You are SOOOOO right that you never, ever know. So take a moment today to say the things that you want to the people you love. Just in case.

  13. Definitely a reminder that we all need.

  14. This made me so sad. It is very true though, we never know how long is left. I am so sorry that you never got to see her again. She sounds like a great woman.

  15. You couldn’t have known, Jane. We can’t know. But it doesn’t change the wish that you’d done things differently. She knew how much you loved her. Both your grandmothers did.

    Those I’ve loved have all died without warning – both my parents, my grandparents. I don’t know what’s worse – watching someone grow ill and die, but you may have the time to make peace or say your goodbyes. Or someone who is there, and then seemingly disappears. I don’t know what is worse for them, or for us.

    Most of the time we don’t have a choice anyway. All we can do, I suppose, is try to let those we love know it. Often.

  16. Oh, goodness, honey, what an introduction to your blog! It’s beautiful, of course, but it sends me far into my own head–and that makes it excellent writing.
    My grandchildren call me G.G., so now my kids do, too. I never want to tell them what I heard growing up, “Don’t neglect your elders; you never know when it will be the last time.” That always sounded so manipulative to me then.

    Now? I think it, but it would be wrong to say it. Besides, I’ve got plenty of time left with them.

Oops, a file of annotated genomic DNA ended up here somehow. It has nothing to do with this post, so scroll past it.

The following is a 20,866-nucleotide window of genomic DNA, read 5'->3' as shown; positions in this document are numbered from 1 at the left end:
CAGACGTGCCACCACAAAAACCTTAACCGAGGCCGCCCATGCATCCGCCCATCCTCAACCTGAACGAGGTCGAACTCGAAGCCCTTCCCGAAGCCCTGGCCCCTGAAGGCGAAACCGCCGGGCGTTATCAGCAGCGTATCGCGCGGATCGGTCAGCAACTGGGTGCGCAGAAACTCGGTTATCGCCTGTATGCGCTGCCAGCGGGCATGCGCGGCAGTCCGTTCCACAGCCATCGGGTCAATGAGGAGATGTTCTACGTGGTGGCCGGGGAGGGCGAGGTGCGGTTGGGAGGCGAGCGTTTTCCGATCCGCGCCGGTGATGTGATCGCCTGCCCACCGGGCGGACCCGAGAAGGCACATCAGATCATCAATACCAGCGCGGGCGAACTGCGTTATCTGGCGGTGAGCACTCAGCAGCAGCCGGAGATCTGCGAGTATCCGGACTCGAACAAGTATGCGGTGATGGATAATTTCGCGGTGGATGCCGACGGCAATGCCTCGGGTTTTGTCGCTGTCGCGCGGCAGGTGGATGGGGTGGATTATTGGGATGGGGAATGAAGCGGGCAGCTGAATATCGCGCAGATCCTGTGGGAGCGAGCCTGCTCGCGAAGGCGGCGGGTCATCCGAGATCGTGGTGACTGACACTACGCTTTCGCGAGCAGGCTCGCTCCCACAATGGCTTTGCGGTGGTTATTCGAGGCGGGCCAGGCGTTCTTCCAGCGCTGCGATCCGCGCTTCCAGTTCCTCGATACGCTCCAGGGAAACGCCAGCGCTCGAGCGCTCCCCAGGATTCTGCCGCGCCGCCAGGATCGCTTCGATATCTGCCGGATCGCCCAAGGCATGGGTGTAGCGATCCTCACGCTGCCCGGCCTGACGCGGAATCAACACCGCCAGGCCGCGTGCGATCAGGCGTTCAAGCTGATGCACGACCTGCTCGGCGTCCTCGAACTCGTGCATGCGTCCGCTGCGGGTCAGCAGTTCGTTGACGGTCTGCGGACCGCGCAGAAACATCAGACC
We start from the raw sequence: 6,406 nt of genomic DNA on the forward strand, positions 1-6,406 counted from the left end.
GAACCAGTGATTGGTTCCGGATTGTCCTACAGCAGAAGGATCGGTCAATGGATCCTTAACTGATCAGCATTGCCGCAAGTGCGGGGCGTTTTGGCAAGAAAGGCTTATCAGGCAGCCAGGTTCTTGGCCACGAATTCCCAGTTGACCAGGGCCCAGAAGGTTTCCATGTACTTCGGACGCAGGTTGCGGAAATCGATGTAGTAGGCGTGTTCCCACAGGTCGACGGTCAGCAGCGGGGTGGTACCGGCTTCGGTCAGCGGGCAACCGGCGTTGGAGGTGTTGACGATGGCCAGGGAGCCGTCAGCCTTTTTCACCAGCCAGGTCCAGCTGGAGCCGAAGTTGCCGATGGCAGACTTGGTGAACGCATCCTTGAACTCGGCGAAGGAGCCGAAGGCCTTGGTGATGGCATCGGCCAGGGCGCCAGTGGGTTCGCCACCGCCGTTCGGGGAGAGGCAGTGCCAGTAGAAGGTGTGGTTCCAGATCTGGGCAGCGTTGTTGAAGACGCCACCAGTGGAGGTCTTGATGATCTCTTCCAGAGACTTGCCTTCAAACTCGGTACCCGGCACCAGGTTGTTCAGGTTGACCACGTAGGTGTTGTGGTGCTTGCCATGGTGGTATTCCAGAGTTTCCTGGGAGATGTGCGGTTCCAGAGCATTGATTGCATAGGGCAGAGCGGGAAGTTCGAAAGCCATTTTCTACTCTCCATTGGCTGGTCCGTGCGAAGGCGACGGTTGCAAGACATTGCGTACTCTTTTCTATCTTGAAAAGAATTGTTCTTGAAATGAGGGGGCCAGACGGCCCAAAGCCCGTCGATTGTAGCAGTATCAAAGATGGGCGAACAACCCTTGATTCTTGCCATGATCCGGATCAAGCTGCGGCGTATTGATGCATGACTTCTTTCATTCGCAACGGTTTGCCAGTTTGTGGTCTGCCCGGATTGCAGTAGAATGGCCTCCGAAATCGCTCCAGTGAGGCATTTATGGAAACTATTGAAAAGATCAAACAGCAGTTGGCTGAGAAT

17. My favorite grandpa died two years ago. He was on vacation, and he had a stomach aneurysm. I was so upset because he was the healthiest of my grandpas. He was suppose to be there when we finally moved to AZ to teach me how to be a handy man. Then he was gone. I’m so glad I was able to talk to him two weeks before when he called me for my birthday, but I can’t help but be bitter that he was taken before I was ready to let him go.

  18. ck

    That song gets me every time.

    I’m so sorry for your loss, Jane, and for the weight of the guilt you carry, but you should feel full as well. Full that you have had such wonderful people in your life that you feel loss now that they’re gone. I would give anything to feel some kind of loss when I think of my deceased grandparents. Or anything at all.

  19. Sobering and true words. I rushed through the last Thanksgiving I had with my dad thinking we had all the time in the world. I would have done it so differently if I had known he wouldn’t be around for Christmas. It was sudden and I didn’t know he was gone until I got to the hospital.

  20. What a beautiful piece. Really makes me think. And very beautifully written.

  21. So sorry for your loss Jane. I’ve always done 20/20 on what I could have done differently, especially when I think of my father. I was late by 20 minutes and wasn’t able to say goodbye. There are regrets, but there is nothing I can do about them now. What you wrote in this post is a beautiful reminder of how you should cherish every moment because you never know what is waiting around the next corner.

  22. secretlifeofjane

    This literally brought tears to my eyes. I am very close to my grandparents and I always worry about this. When we drive away I stare at them waving goodbye until their tiny forms dissappear in the distance. And I try to brand what they looked like in that moment on my brain in case it is the last time I ever see them. I can almost see your GG as you have described her here. Thanks for always getting to the heart of the matter.

  23. Pingback: I Grieve. Or I Am A Rock. Take Your Pick. « Theycallmejane's Blog